OK, quiz time, folks.
What New Jersey governor signed legislation increasing three major taxes?
Had to be Jim “Toilet Paper Tax” Florio, right? After all, in 1990 he successfully pushed $2.8 billion in tax increases through the Legislature and gave birth to a powerful anti-tax movement in New Jersey that ultimately ran him out of office.
Nope. Wasn’t Florio.
Christine Whitman? Uh, no. She just borrowed money to run the state.
Acting Gov. Donald DiFrancesco? After all, he granted state workers a 9 percent increase in their pensions. He had to pay for that somehow. But alas, that pension hike was, in fact, unfunded, and we can’t accuse Donnie D of raising taxes.
Must have been Acting Gov. Dick Codey then, right? Another one of those high-spending Democrats. Codey even wanted to spend money improving conditions at state mental hospitals. But sorry, you Dem-haters. It wasn’t Codey.
Jim McGreevey then? Nope. He was otherwise engaged.
Conventional wisdom would then leave us with Jon Corzine. But no, he was too busy spending his own money.
And so, the governor who raised three major taxes in one year was none other than … the exalted, the charming, the revered and still immensely popular Gov. Thomas H. Kean. A Republican.
Kean, who turns 80 on April 21, was the subject of a deservedly glowing NJ.com feature over the weekend (http://www.nj.com/politics/index.ssf/2015/04/at_80_tom_kean_remains_relevant_as_ever.html#incart_2box_news_index.ssf). The story noted that Kean is still the most popular living former governor. The humble Kean noted in the piece that he had the good fortune to govern during good economic times (1982-1990). But the fact is, Thomas H. Kean governed with uncommon intelligence, charm – and courage.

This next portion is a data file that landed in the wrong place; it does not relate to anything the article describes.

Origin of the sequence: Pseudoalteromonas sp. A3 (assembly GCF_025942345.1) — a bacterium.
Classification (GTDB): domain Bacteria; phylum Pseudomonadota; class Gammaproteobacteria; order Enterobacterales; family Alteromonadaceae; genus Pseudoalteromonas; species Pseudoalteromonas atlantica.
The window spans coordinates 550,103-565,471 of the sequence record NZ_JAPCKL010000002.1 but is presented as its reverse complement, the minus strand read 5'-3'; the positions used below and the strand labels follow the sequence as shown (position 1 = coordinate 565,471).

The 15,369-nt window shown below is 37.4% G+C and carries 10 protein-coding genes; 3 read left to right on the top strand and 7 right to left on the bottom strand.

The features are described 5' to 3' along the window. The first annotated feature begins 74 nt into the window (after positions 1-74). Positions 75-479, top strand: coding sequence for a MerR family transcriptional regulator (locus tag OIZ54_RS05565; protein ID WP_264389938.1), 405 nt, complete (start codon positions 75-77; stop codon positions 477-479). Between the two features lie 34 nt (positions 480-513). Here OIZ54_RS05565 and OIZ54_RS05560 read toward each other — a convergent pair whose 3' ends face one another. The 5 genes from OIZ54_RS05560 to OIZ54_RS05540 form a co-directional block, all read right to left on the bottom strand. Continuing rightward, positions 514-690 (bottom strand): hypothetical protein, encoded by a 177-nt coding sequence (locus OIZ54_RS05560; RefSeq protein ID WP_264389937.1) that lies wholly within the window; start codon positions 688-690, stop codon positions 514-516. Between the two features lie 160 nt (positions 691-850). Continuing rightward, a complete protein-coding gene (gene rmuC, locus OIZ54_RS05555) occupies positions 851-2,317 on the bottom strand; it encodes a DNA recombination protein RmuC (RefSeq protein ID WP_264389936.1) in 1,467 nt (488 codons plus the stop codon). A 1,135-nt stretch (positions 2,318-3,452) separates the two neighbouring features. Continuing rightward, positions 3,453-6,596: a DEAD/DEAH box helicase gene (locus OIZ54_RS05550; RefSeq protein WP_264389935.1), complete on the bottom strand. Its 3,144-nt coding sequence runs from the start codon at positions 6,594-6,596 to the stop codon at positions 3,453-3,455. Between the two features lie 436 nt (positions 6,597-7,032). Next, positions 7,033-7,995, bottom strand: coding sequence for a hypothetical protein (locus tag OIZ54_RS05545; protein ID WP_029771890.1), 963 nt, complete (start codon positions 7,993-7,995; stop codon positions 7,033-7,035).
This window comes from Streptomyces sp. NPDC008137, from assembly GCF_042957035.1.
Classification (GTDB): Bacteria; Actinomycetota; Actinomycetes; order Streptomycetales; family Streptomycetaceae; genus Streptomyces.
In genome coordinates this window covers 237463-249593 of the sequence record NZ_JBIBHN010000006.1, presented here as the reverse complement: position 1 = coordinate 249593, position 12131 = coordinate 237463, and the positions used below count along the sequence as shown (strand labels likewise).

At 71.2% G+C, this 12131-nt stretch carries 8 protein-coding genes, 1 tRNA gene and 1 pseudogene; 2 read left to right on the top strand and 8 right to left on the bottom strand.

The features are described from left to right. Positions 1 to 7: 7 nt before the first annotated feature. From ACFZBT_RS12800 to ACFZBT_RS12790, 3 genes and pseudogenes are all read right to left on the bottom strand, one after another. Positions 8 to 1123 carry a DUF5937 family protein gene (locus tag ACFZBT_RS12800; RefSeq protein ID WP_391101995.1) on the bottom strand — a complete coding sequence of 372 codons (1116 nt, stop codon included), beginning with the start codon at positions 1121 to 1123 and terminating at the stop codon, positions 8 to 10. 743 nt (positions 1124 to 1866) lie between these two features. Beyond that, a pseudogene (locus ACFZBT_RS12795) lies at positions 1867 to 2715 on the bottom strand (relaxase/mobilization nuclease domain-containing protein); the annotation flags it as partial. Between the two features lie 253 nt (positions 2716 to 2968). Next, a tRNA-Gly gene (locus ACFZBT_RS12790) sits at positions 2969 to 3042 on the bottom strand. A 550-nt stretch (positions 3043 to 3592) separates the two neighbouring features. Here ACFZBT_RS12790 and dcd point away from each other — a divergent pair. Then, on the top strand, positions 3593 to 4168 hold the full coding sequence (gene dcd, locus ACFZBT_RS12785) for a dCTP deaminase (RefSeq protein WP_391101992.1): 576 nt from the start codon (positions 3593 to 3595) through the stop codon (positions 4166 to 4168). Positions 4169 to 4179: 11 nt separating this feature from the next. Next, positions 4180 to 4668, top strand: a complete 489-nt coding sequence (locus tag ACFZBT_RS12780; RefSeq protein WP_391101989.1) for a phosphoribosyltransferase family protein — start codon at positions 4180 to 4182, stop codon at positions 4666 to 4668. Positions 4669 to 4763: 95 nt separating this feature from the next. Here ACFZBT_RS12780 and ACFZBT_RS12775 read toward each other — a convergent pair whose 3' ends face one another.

In June 1982, after winning an election (against Florio) that remains the closest gubernatorial election in modern history, Kean signed legislation increasing the state income tax rate from 2.5 percent to 3.5 percent, the sales tax from 5 percent to 6 percent and the gasoline tax by 2.5 cents per gallon.
And not only was there little outrage at the time, but Kean went on to win re-election in 1985 by the largest margin in state history.
Actually, Kean’s success in raising taxes isn’t all that surprising. As I mentioned above, times were good. The rabid anti-tax movement that was sparked by Florio and that continues to dominate New Jersey politics at every level had yet to be born. And like the smart politician he was and is, Kean raised the taxes early in his first term and got the pain out of the way upfront.
There’s another factor, too. As former state Supreme Court Justice Gary Stein noted in the NJ.com piece, “It’s very hard to dislike Tom Kean.” Call it the power of personality.
No doubt, today’s Republicans would like to forget that it was one of their own who raised three major taxes. And today’s Democrats would be far too inclined to gloat. But the fact remains, if you ever want to win a bet with a New Jersey politician, ask him or her what governor raised three major taxes in one year.
Jim Perskie is the former editorial-page editor of The Press of Atlantic City. Email: firstname.lastname@example.org.